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Nice Work If You Can Get It; Playoff Wrap; Betting Bonanza; Trump Warning

Ohio State last week hired Texas A&M's Ross Bjork to replace the retiring Gene Smith as Athletic Director in Columbus. 

Quite a contrast. Smith was one of the true giants of his profession, a standup, classy guy who made a lot of good coaching hires and was known for his honesty and approachability. 

Bjork, on the other hand, is one of the new breed of ADs who's a marketer first, a poor judge of coaches, a guy of questionable ethics who has his eyes firmly--and almost exclusively--on dollar signs.

This is the guy who two and a half years ago gave A&M's underperforming coach Jimbo Fisher a fully-guaranteed $95 million, 10-year contract, then fired him last fall, owing the largest buyout in college sports history--$77M.

Before that he presided over a scandal-ridden football program at Mississippi (remember sanctioned coaches Hugh Freeze and Houston Nutt?), and hired several football and basketball coaches who didn't last three years.

For that sterling track record, he gets the plum job at Ohio State. Go figure.

Bjork's five-year deal will pay him $1.65M annually in salary, plus 350K each year for media, promotions and public relations (wait, isn't that a big part of the job?), bringing his total compensation to $2M per year. He also gets two retention bonuses of $500K if he remains on the job in 2027 and 2029.

Can you blame college athletes for wanting to be paid when they see these ridiculous salaries and buyouts for coaches and administrators?

It's enough to make you sick.

Playoff Postmortem: The 49ers were very fortunate to escape with a win over a tougher-than-expected Green Bay Packer team. 

Quarterback Brock Purdy came through down the stretch, after struggling for most of the game, completing six of seven passes (with one uncharacteristic drop by George Kittle) on the game-winning drive in the final five minutes.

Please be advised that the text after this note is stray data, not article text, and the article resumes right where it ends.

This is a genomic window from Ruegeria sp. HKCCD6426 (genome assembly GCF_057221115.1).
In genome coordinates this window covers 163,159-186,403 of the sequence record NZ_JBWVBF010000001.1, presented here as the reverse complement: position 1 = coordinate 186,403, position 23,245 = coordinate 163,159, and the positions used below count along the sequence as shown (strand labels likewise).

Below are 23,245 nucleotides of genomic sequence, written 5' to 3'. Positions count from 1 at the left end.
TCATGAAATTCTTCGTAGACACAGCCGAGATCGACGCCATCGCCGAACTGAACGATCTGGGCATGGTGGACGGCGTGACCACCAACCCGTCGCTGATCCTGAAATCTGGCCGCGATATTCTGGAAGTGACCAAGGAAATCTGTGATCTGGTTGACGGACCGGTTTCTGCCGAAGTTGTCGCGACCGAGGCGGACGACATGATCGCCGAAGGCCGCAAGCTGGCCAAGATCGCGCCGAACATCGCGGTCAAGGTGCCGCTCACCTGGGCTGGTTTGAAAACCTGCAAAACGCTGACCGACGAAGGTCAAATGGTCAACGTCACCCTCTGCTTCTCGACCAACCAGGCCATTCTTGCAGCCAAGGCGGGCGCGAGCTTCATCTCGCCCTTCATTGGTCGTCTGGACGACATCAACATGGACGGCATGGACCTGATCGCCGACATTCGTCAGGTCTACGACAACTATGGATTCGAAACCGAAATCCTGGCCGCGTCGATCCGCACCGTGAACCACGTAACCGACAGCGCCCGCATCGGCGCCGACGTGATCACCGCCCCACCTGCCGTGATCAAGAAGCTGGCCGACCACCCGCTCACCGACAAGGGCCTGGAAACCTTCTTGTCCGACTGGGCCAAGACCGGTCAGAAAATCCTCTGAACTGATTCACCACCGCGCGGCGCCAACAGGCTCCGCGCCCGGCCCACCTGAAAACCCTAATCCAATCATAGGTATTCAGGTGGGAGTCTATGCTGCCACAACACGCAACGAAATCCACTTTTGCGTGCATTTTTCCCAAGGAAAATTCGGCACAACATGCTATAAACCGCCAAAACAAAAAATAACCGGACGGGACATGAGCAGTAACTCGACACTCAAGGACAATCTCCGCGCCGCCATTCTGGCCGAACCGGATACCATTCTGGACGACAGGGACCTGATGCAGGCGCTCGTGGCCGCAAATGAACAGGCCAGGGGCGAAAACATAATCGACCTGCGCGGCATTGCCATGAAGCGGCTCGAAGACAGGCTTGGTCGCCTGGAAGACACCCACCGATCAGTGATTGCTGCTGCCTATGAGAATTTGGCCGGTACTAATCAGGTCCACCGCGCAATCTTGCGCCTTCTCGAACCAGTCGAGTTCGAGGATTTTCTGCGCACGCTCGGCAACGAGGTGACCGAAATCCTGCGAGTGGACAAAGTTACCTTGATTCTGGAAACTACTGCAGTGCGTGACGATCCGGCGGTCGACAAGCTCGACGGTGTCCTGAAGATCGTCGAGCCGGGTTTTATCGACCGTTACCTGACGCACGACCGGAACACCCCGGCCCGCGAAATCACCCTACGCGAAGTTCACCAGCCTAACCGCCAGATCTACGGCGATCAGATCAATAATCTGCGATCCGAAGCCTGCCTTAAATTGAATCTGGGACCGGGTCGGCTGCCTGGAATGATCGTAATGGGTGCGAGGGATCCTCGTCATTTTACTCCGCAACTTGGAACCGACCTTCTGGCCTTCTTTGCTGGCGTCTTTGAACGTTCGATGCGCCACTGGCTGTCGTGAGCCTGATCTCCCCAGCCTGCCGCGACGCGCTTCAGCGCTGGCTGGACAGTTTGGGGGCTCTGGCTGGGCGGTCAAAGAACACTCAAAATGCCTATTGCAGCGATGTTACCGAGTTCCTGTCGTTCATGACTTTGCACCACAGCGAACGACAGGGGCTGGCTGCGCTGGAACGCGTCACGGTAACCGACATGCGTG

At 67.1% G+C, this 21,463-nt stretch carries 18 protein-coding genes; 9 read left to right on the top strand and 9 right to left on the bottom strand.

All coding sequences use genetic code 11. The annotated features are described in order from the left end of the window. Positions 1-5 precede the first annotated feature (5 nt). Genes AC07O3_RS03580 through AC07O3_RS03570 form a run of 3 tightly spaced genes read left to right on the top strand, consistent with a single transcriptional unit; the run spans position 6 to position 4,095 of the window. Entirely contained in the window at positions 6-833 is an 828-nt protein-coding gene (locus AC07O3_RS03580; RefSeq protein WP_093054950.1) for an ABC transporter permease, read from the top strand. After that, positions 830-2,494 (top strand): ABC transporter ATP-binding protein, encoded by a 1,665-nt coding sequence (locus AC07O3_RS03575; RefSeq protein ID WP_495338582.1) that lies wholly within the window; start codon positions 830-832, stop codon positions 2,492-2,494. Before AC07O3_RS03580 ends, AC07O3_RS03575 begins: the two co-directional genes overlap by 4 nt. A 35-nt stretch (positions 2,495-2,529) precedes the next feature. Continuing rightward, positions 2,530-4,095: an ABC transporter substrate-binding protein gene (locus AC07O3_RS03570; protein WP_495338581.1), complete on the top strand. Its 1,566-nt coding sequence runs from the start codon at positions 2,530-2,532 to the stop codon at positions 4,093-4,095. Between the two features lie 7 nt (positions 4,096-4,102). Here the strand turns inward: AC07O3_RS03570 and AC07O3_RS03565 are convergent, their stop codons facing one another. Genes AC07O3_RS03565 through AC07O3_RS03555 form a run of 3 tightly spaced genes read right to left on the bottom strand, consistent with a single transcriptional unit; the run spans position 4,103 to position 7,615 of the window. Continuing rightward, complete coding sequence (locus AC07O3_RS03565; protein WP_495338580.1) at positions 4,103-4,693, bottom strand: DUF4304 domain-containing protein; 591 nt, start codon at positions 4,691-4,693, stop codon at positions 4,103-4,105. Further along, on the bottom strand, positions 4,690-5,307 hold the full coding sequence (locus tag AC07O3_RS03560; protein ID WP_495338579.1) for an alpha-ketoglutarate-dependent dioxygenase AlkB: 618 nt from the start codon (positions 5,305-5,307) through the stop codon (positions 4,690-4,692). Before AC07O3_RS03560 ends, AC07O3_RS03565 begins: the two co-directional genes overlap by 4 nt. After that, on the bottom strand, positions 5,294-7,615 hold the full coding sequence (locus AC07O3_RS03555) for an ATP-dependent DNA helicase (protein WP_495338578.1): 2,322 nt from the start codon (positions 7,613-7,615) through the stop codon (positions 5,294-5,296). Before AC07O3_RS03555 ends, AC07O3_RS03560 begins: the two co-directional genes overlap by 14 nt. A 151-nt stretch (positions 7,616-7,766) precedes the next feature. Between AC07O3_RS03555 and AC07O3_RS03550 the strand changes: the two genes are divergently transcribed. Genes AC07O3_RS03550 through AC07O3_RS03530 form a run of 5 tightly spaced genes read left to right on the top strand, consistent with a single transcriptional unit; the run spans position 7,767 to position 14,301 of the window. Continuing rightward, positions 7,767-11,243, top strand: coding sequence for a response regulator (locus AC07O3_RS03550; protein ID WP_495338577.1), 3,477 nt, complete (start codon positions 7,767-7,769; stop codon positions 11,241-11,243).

The difference-makers were running back Christian McCaffrey, who scored his usual two touchdowns, one on a scintillating 39-yard run, and linebacker Dre Greenwall, who made a key fourth down stop to thwart one Packer drive and intercepted two passes, including the clincher in the final seconds. 

Lions Next: The 49ers won't have an easy time with a Detroit Lions team coming off impressive wins over the Rams and Buccaneers.

The game will be a homecoming for Lions' quarterback Jared Goff, the former Marin Catholic and Cal star.

Fun Fact: What a contrast between the two quarterbacks! Goff was the first overall pick in the NFL draft; Purdy was the last.

AFC: As for the AFC championship, the Ravens appear to have the best team. But I'd never bet against Patrick Mahomes. In his six years of starting, he’s never failed to reach the conference title game. 

When you consider his stats, incredible plays and winning record, the two-time MVP may one day rival Tom Brady and Joe Montana for consideration as the best QB in NFL history.